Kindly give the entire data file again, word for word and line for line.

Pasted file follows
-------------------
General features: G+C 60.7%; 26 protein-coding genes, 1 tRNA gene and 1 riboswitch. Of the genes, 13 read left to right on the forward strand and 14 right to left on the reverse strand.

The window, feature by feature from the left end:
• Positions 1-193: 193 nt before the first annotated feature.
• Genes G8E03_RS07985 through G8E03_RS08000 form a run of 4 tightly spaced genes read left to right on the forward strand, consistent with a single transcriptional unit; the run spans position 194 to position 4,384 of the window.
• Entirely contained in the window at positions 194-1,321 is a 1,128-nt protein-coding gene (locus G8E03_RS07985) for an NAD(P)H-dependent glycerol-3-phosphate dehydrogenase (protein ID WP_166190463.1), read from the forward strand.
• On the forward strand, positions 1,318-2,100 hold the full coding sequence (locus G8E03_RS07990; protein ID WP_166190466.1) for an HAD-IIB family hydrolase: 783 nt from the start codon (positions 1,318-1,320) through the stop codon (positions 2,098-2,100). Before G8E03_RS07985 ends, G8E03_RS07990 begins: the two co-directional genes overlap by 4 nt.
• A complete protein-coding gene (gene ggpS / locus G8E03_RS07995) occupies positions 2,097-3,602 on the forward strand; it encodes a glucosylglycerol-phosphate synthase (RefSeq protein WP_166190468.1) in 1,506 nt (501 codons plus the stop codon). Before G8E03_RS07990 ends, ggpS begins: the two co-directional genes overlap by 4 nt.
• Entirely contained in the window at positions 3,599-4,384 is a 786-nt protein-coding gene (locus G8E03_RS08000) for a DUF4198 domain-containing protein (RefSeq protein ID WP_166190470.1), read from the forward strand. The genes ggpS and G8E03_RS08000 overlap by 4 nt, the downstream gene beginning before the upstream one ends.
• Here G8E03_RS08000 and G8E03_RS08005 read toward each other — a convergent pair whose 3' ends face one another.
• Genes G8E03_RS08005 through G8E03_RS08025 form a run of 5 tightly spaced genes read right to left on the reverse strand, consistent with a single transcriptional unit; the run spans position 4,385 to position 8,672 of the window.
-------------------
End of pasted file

General features: G+C 60.7%; 26 protein-coding genes, 1 tRNA gene and 1 riboswitch. Of the genes, 13 read left to right on the forward strand and 14 right to left on the reverse strand.

The window, feature by feature from the left end:
• Positions 1-193: 193 nt before the first annotated feature.
• Genes G8E03_RS07985 through G8E03_RS08000 form a run of 4 tightly spaced genes read left to right on the forward strand, consistent with a single transcriptional unit; the run spans position 194 to position 4,384 of the window.
• Entirely contained in the window at positions 194-1,321 is a 1,128-nt protein-coding gene (locus G8E03_RS07985) for an NAD(P)H-dependent glycerol-3-phosphate dehydrogenase (protein ID WP_166190463.1), read from the forward strand.
• On the forward strand, positions 1,318-2,100 hold the full coding sequence (locus G8E03_RS07990; protein ID WP_166190466.1) for an HAD-IIB family hydrolase: 783 nt from the start codon (positions 1,318-1,320) through the stop codon (positions 2,098-2,100). Before G8E03_RS07985 ends, G8E03_RS07990 begins: the two co-directional genes overlap by 4 nt.
• A complete protein-coding gene (gene ggpS / locus G8E03_RS07995) occupies positions 2,097-3,602 on the forward strand; it encodes a glucosylglycerol-phosphate synthase (RefSeq protein WP_166190468.1) in 1,506 nt (501 codons plus the stop codon). Before G8E03_RS07990 ends, ggpS begins: the two co-directional genes overlap by 4 nt.
• Entirely contained in the window at positions 3,599-4,384 is a 786-nt protein-coding gene (locus G8E03_RS08000) for a DUF4198 domain-containing protein (RefSeq protein ID WP_166190470.1), read from the forward strand. The genes ggpS and G8E03_RS08000 overlap by 4 nt, the downstream gene beginning before the upstream one ends.
• Here G8E03_RS08000 and G8E03_RS08005 read toward each other — a convergent pair whose 3' ends face one another.
• Genes G8E03_RS08005 through G8E03_RS08025 form a run of 5 tightly spaced genes read right to left on the reverse strand, consistent with a single transcriptional unit; the run spans position 4,385 to position 8,672 of the window.